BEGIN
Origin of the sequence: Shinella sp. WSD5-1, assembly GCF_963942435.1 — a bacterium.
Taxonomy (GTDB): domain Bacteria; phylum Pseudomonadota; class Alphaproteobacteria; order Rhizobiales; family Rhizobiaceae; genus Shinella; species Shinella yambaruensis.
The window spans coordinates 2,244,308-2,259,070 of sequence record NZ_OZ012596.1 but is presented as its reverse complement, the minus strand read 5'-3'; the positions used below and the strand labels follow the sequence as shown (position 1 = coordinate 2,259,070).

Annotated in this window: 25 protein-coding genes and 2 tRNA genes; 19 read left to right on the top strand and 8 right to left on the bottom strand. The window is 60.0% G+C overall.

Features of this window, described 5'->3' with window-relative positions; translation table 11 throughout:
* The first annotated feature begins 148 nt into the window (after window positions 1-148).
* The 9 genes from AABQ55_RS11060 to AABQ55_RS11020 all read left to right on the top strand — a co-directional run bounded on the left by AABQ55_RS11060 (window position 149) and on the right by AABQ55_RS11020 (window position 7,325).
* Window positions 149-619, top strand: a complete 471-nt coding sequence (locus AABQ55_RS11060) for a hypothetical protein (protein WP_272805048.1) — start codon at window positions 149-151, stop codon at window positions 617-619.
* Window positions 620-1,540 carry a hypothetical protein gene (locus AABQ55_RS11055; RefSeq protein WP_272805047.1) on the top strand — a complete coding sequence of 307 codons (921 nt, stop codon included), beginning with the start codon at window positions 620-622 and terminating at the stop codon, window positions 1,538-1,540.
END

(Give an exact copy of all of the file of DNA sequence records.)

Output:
Origin of the sequence: Shinella sp. WSD5-1, assembly GCF_963942435.1 — a bacterium.
Taxonomy (GTDB): domain Bacteria; phylum Pseudomonadota; class Alphaproteobacteria; order Rhizobiales; family Rhizobiaceae; genus Shinella; species Shinella yambaruensis.
The window spans coordinates 2,244,308-2,259,070 of sequence record NZ_OZ012596.1 but is presented as its reverse complement, the minus strand read 5'-3'; the positions used below and the strand labels follow the sequence as shown (position 1 = coordinate 2,259,070).

Annotated in this window: 25 protein-coding genes and 2 tRNA genes; 19 read left to right on the top strand and 8 right to left on the bottom strand. The window is 60.0% G+C overall.

Features of this window, described 5'->3' with window-relative positions; translation table 11 throughout:
* The first annotated feature begins 148 nt into the window (after window positions 1-148).
* The 9 genes from AABQ55_RS11060 to AABQ55_RS11020 all read left to right on the top strand — a co-directional run bounded on the left by AABQ55_RS11060 (window position 149) and on the right by AABQ55_RS11020 (window position 7,325).
* Window positions 149-619, top strand: a complete 471-nt coding sequence (locus AABQ55_RS11060) for a hypothetical protein (protein WP_272805048.1) — start codon at window positions 149-151, stop codon at window positions 617-619.
* Window positions 620-1,540 carry a hypothetical protein gene (locus AABQ55_RS11055; RefSeq protein WP_272805047.1) on the top strand — a complete coding sequence of 307 codons (921 nt, stop codon included), beginning with the start codon at window positions 620-622 and terminating at the stop codon, window positions 1,538-1,540.